Each day the father and the mother make multiple trips to a larger neighboring island where they collect fresh water in large buckets and then bring them back home. The buckets are so heavy that carrying them up the hill seems like a cruel punishment. But the plants in the fields next to the shack where the family lives have to be irrigated – the family's survival depends on them.
The boys try to help as much as they can. When it is time to eat, they bring the food to the table and later on quickly clean up. The boys would also go fishing while their parents are away. The mother occasionally takes one of the boys to the larger island where he goes to school. The few sequences where he patiently waits for her boat to appear and take him back home are amongst the most beautiful in the entire film.
There are two major events in the film that disrupt the family's daily routine. First, one of the boys catches a rather big fish. The whole family then heads to the larger neighboring island to sell the fish. It isn't easy, but eventually they get a good deal on it in a small deli. With the money the father is paid the family has lunch in a modest eatery. Later on, each boy gets a gift from the mother – a plain white shirt.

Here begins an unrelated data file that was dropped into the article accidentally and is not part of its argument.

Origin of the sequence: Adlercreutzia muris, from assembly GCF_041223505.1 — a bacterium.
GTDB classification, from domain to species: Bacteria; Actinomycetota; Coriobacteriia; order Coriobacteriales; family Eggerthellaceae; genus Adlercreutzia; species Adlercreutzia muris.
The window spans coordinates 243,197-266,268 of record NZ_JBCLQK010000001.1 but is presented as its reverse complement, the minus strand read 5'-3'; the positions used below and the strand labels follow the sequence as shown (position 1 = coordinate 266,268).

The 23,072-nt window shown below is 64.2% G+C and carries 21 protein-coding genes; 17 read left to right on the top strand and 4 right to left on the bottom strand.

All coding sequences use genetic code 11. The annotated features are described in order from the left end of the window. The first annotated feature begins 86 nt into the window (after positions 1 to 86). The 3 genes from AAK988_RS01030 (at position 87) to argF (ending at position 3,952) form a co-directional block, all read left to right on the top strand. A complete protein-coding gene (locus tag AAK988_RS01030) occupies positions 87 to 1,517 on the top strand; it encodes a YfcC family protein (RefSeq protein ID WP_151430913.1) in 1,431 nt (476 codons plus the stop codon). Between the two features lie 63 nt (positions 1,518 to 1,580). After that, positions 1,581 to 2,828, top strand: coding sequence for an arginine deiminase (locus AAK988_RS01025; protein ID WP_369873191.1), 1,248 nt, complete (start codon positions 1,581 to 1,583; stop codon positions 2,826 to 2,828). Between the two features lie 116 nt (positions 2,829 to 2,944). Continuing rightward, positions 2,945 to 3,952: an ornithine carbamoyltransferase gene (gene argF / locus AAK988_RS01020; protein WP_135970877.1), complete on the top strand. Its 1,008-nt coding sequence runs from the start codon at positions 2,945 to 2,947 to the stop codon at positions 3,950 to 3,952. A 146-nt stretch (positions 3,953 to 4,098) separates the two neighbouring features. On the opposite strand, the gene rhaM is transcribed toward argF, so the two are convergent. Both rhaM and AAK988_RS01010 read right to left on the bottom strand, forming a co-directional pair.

The second event is a tragedy that changes everything – at least for awhile. Then everything goes back to normal.
Kaneto Shindo's Hadada no shima a.k.a The Naked Island might be one of the purest and most beautiful Japanese films ever made. It is almost completely devoid of dialog – the first time the father utters a word is well after the forty-minute mark - but it allows the viewer to completely immerse into the primitive world of contrasts where the family struggles to survive and share their pain and joy. All of this is done without even a whiff of melodrama, without even a hint of politicizing.